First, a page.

The Week Of: July 20, 2020

This week’s news and stories of interest to the AML community. If you prefer a news roundup plus other AML/KYC content sent to you, subscribe to This Week Today – our weekly newsletter.

UK lawyers face new fee to support fight against economic crimes

Larger law firms in the UK will pay a new levy of £100-200 per £1 million of revenue to support the government’s economic crime plan.

The fee will be paid by firms subject to anti-money laundering regulations. In the legal profession, this includes lawyers and firms supervised by the Law Society, Bar Council, Chartered Institute of Legal Executives and Council for Licensed Conveyancers, according to Legal Futures, a legal news source. The £100 million Treasury hopes to raise with the levy is additional to ongoing public sector funding.

“Businesses, such as banks, law firms, and casinos, are already required to take steps to address the risk that they are used by criminals to launder money,” according to the newly published consultation.

“They work alongside the public sector to tackle money laundering. But, through the actions in the plan, both public and private sectors have committed to go further.”

Read more from Legal Futures.

U.S. House passes AML reforms in defense spending bill

Is this the end of anonymous shell companies in the U.S.? The House of Representatives approved a defense spending bill that includes an amendment to require companies to disclose their true owners at the point of creation.

Lawmakers in the Senate have introduced a similar ultimate beneficial owner amendment, though it’s unclear if it will be included in that body’s own defense spending bill.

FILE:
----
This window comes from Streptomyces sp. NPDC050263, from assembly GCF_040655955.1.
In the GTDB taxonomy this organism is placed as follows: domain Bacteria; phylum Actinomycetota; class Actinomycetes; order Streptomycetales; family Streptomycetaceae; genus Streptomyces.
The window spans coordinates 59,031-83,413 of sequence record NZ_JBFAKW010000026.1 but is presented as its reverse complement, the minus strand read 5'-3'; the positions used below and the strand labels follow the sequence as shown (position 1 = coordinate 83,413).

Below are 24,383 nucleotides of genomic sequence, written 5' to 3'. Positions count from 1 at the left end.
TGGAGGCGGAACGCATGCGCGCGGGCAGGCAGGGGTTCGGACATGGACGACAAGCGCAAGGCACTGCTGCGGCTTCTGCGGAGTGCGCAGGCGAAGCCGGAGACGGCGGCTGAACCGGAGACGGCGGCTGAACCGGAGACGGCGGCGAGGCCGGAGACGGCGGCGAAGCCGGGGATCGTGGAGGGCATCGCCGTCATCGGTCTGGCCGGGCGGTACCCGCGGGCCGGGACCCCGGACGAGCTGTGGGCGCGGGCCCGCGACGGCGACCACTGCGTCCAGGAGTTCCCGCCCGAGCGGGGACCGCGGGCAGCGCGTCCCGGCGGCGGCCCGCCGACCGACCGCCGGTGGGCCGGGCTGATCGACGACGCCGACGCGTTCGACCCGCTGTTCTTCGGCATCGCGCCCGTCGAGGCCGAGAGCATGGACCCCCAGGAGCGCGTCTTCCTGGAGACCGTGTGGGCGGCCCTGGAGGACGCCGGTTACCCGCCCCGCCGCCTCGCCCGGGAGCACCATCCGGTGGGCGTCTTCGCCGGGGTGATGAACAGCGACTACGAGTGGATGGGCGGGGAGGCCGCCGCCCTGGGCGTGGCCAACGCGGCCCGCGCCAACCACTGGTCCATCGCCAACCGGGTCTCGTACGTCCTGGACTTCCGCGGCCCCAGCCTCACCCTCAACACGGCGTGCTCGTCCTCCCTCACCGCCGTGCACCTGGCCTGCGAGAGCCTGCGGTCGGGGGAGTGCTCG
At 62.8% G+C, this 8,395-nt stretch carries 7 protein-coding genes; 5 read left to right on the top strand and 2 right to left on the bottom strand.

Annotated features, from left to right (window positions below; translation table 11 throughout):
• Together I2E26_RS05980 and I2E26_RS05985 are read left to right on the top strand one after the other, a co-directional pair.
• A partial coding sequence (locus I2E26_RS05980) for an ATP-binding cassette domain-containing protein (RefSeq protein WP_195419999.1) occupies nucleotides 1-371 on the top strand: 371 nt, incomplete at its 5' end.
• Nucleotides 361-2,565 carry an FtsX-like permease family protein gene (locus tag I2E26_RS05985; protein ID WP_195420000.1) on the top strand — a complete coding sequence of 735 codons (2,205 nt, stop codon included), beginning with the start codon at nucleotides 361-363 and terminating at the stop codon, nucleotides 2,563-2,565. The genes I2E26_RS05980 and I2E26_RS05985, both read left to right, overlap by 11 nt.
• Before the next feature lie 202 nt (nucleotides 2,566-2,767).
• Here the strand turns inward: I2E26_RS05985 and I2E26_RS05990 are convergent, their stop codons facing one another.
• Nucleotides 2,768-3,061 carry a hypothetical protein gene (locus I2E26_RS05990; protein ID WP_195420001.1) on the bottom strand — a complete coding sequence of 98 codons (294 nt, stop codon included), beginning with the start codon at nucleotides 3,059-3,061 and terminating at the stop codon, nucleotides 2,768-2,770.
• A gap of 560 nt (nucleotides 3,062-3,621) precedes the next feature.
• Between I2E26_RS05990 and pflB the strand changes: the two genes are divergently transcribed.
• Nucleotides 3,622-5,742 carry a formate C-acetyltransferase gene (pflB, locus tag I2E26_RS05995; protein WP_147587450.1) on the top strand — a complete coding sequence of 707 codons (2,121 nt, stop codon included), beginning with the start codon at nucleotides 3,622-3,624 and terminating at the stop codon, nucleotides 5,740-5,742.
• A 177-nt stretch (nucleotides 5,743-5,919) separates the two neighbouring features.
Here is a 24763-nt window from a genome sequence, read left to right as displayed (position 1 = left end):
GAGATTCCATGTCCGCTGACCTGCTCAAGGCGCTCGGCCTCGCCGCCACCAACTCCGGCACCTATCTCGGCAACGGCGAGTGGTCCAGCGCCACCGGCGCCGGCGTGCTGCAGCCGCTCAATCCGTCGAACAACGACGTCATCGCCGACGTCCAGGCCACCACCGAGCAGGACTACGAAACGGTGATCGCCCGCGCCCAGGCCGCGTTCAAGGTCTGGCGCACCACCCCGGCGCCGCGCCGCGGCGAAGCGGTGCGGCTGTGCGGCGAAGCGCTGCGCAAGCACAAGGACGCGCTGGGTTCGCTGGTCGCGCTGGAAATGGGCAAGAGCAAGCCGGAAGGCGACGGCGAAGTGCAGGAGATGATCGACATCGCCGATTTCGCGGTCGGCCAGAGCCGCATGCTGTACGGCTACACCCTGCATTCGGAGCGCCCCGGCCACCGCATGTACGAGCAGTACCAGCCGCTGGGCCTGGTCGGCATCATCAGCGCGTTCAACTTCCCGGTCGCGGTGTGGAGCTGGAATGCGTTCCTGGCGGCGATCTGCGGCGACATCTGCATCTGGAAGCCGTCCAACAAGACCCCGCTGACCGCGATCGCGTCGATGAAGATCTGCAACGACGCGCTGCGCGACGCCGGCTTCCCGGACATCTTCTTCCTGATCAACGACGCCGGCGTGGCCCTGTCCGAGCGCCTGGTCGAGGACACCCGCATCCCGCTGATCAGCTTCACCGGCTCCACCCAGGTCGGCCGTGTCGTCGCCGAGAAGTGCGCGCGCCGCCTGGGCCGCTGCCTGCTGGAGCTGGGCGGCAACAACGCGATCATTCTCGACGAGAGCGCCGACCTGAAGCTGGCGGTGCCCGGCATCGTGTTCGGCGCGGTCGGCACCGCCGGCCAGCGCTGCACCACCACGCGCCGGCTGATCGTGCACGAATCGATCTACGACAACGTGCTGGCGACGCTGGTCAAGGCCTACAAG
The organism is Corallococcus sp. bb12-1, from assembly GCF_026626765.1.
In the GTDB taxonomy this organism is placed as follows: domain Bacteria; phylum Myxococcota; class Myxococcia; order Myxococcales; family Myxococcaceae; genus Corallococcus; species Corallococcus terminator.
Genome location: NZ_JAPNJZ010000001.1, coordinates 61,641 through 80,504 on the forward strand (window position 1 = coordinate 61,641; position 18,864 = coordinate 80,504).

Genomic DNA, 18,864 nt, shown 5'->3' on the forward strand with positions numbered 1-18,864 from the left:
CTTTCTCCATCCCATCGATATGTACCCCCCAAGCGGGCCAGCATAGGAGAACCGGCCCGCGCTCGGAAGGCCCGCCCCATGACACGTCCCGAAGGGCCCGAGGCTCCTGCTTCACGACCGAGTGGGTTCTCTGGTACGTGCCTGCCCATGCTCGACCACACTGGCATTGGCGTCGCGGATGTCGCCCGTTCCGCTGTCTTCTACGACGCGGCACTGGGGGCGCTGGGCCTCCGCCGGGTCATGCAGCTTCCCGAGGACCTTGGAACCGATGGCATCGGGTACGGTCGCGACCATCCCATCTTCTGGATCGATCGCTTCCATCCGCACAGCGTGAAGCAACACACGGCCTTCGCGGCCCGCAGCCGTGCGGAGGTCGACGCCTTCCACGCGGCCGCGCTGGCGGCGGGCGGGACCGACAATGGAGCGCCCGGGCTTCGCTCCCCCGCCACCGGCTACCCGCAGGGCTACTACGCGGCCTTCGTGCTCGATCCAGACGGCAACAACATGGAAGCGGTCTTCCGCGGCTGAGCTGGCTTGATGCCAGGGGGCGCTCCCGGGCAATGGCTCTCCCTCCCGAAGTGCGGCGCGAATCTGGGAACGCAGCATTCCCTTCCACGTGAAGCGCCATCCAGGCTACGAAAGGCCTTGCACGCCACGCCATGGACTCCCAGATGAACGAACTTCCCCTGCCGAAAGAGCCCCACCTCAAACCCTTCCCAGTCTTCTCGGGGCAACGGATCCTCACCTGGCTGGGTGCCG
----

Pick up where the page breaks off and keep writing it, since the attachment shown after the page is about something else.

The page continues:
The House amendment also contains a measure to improve cooperation between financial institutions and law enforcement. In a letter to House Speaker Nancy Pelosi last year in support of the bill, the American Bankers Association shared how the significant amount of data shared with law enforcement and the lack of feedback given on the value of this data was a source of frustration within the industry.

“These changes will assist the banking industry and could relieve some of the compliance burdens that hinder banks’ ability to serve their customers,” the ABA wrote. “Equally important, knowing which threats are the greatest concern for law enforcement will help the industry focus resources in the most effective way to support the law enforcement community.”

Read more from American Banker.

Private equity, hedge funds pose huge risk for money laundering: FBI

A leaked FBI document says that “threat actors” are likely using investments offered by hedge funds and private equity firms to bypass traditional AML programs to launder money. “Threat actors” includes criminals as well as hostile foreign powers.

The FBI document, which was published in May, says that current AML programs “are not adequately designed to monitor and detect” such illicit activity within the industry and that complicit fund managers will likely expand their criminal activities. The agency says more regulatory scrutiny is needed, including compelling private investment funds identify and disclose ultimate beneficial owners of investments.

Examples of such schemes in the document include:

  • an unidentified Mexican cartel operating out of California that paid individuals to open up hedge fund accounts;
  • a New York based hedge fund that “received more than $100 million in wire transfers from an identified Russia-based company allegedly associated with Russian organized crime”; and
  • a former partner of a major US law firm who helped launder more than $400 million from a fraudulent cryptocurrency investment scheme.

As noted above, the House of Representatives recently voted to approve a defense spending bill that includes an amendment that would effectively end anonymous shell companies in the U.S.

Read more from OCCRP.